What the hell went down when I was diving in that cave?
Whatever it is or was, it was fast, powerful, and probably massive, based on the evidence I’ve seen so far. And my location, deep in the cave, protected me from it. And protected James and his sister too. Likely there are a lot of other people in similar underground places who had been protected.
I climb off the roof of the truck, jumping to the ground and slip my leg over the bike. I call him again and then send another text message. Then I try my mom and dad again, but still, no reply. After that I try every single one of my contacts, one after the other with no response. These people are spread all over the US, so either my cell phone network is down, or theirs is. And as they are probably on several different networks, it is more likely that mine is to blame, or else it could be something farther reaching than network issues.
I cannot stop my questioning and curious mind going where it shouldn’t, and dare to wonder if they are there any more? Any of the people I know? Nothing could be that massive, could it? The whole of the United States? Or even worse still…
No, not possible.
My mind quickly discounts that ridiculous notion. But my heart pounds fast with fear. My parents and my gran and grandpa…Lucy, Andy and Anna my friend, could they all be gone? My parents live just a hundred and fifty miles away. It’s so close to all this, whatever all this is…
My eyes fill with hot tears, as another wave of fear, distress and loneliness rolls through me.
No. It couldn’t be. Not my whole family. Gone. Just like that?
Then I tick myself off sternly. I mustn’t think that way. I’m a scientist and I need to think logically, not jump to conclusions without any of the facts at my disposal. I take a deep breath and wipe my wet eyes with my wrist. Then I set the GPS app on my phone, which seems to be functioning just fine, and I’m thankful for that small mercy, at least. Kicking the bike stand up, I set off down the interstate, weaving my way around the maze of cars. From time to time I gaze up at the sky, which is darkening rapidly. Hopefully I’ll get there before nightfall.
I continue on the bike through the center of town and to the other side, through the suburbs of Spring Hill. I trail through eerily silent, empty roads, stopping here and there and looking around, mentally begging for a sign of life. My heart grows heavier and heavier with every moment that passes.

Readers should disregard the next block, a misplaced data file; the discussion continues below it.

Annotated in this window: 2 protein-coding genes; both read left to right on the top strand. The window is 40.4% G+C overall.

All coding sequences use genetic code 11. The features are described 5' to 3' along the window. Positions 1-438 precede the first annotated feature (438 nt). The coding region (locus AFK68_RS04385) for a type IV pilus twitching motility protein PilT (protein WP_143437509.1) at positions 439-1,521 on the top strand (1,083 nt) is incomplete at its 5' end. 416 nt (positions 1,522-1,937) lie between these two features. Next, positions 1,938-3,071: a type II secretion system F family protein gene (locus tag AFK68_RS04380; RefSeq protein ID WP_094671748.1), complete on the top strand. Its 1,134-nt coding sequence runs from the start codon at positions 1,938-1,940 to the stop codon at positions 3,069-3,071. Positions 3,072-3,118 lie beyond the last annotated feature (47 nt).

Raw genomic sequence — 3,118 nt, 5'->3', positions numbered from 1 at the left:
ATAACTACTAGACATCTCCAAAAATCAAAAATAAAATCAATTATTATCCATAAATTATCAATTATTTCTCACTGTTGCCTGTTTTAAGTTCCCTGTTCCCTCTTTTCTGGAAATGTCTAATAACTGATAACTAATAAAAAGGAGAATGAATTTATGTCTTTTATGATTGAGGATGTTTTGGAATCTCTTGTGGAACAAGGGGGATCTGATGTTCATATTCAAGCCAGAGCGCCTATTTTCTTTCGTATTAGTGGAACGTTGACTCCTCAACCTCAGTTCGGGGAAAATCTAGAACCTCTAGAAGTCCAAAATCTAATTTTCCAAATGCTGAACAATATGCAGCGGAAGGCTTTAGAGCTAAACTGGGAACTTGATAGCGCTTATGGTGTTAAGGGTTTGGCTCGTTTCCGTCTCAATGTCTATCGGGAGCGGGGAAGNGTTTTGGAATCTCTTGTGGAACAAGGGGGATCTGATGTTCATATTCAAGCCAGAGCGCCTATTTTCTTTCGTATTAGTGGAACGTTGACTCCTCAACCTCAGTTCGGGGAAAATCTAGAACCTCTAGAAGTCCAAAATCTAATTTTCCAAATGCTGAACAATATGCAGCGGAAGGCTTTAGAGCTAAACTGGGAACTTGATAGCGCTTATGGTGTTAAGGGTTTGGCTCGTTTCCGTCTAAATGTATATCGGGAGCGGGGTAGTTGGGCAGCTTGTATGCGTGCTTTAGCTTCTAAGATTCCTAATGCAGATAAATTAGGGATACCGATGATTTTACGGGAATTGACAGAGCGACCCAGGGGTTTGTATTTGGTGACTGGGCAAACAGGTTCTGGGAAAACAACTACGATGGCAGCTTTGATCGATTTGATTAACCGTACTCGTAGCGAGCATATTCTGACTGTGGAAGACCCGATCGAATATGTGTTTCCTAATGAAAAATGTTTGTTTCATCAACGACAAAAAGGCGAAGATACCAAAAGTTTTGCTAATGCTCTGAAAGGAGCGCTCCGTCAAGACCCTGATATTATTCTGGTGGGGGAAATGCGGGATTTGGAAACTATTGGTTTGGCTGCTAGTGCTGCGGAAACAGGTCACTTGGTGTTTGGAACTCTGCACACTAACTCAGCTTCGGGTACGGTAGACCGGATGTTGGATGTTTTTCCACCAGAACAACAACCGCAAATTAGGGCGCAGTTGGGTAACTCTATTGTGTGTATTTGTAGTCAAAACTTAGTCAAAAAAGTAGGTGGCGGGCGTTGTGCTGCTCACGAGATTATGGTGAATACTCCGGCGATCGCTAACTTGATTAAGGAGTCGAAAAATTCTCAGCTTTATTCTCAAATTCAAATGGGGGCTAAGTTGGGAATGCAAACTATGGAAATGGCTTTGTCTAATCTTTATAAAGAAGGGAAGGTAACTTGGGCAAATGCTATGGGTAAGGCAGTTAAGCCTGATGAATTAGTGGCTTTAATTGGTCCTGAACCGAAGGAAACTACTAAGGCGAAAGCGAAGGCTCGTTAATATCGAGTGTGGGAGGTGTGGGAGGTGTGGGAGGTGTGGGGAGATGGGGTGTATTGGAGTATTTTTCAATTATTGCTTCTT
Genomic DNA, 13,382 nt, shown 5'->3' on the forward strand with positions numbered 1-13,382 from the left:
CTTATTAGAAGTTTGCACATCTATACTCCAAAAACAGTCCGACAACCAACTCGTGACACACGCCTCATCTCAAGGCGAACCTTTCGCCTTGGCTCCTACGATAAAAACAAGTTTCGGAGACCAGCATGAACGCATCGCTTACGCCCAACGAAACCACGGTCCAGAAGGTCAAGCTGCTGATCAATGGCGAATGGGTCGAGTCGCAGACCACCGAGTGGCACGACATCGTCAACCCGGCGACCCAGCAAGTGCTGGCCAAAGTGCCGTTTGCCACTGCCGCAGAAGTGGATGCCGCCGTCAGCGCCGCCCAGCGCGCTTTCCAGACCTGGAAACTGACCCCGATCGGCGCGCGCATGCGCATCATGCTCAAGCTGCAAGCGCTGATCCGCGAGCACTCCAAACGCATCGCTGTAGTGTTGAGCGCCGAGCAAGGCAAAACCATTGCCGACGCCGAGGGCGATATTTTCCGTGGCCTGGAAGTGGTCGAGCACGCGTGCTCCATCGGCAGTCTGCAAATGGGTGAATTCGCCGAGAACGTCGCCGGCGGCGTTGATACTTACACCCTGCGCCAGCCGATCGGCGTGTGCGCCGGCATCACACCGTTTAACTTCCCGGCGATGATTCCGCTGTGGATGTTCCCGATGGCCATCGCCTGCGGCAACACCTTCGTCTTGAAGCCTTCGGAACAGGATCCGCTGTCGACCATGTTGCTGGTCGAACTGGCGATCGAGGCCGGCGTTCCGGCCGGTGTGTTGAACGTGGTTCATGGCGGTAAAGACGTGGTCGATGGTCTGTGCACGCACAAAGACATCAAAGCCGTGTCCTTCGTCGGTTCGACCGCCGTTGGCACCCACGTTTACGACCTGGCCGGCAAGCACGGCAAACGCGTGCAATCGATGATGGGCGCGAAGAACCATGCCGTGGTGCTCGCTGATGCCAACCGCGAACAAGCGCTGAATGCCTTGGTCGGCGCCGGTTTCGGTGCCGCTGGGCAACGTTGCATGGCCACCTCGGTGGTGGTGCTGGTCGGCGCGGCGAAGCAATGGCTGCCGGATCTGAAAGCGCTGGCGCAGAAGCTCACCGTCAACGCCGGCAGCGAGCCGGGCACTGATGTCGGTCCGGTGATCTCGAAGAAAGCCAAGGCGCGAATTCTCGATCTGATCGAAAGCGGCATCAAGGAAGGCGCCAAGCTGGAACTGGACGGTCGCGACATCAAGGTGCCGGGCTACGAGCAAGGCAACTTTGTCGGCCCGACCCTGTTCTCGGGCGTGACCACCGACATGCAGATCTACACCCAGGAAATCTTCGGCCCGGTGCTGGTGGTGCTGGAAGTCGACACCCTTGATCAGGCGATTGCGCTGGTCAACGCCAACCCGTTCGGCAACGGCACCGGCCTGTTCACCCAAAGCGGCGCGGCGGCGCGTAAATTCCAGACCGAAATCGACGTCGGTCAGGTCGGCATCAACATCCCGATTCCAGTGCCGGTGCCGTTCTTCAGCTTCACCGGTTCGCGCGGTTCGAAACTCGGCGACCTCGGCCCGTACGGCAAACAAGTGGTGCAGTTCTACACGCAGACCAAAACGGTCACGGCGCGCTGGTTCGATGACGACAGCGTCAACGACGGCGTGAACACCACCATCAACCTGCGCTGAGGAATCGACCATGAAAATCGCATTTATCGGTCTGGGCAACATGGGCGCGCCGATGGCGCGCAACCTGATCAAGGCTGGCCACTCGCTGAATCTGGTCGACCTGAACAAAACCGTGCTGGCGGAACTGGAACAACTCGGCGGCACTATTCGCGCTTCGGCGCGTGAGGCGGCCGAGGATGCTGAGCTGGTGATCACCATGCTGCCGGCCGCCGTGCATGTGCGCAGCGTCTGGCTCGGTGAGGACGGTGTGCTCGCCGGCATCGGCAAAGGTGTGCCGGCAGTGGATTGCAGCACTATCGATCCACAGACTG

Before, I was unsure. I was conjecturing and assuming, but now I am positive that what I’m seeing, and what I’m experiencing is a major catastrophe. I can’t explain it or understand it. It’s beyond all comprehension. But somehow people have been taken away. Removed from the surface of the earth. The timing of my dive meant I was spared, and not only me, I know there are at least two others spared too. Being underground, beneath tons of rock and water, at a depth of two hundred feet meant we were unreachable.
I am so grateful for that, but also very scared. I’m only twenty six years old, and not ready to face this. But then again…who the hell would be…ever?
I’m swamped with fear. Petrified inside at what the present situation means and what the future holds. I’m beginning to realize, that this is a very, very big deal.
As I look around me, at the dark rows of houses I’m passing by, I’m raging with inner helplessness. What I feel like doing, is venting my anger; screaming until I am hoarse and can’t scream another word; sinking to the ground and thumping the earth, until my angry frustration is assuaged, and my fists are bloodied and numb. Anything to take away the sense of acute anxiety that’s building so fast and hard inside.
But I need to be strong, whatever happens. I’m a survivor and I’m going to cope, whatever comes my way. I have to.
I stop and hug myself comfortingly, looking at the skyline. The pulsating, reddest of after-sunsets I’ve ever seen, is blazing above the buildings ahead. It’s not natural. Nothing about this seems natural. This freak event that has wiped people out. This horrendous thing that has happened. Maybe it is still happening? A worldwide Armageddon? And it could well be that I am at the very epicenter of this event; this strange disappearance of humanity. I have no idea what it was or is or how widespread, and that worries me most of all.
It seems so unbelievable, like a weird dream.
If only it was. But I know I’m very much awake and this is only too real.
My shorts and t-shirt are soaked through to the skin with the overwhelming humidity. I can almost see the steam hanging in the air around me. As well as that, an unusual smell has arisen and it stings my nostrils and affects the taste buds in my mouth, assaulting them with a strong metallic flavor.
I’ve had more than enough of being outside.
I ride the bike to the hotel, my mind far away. I’m worrying myself sick, thinking about my family and my friends…
The hot breeze whips around me as I dodge in and out of the cars, mindlessly, and finally park up outside the hotel. I notice another bike parked nearby and I hope and pray it’s his.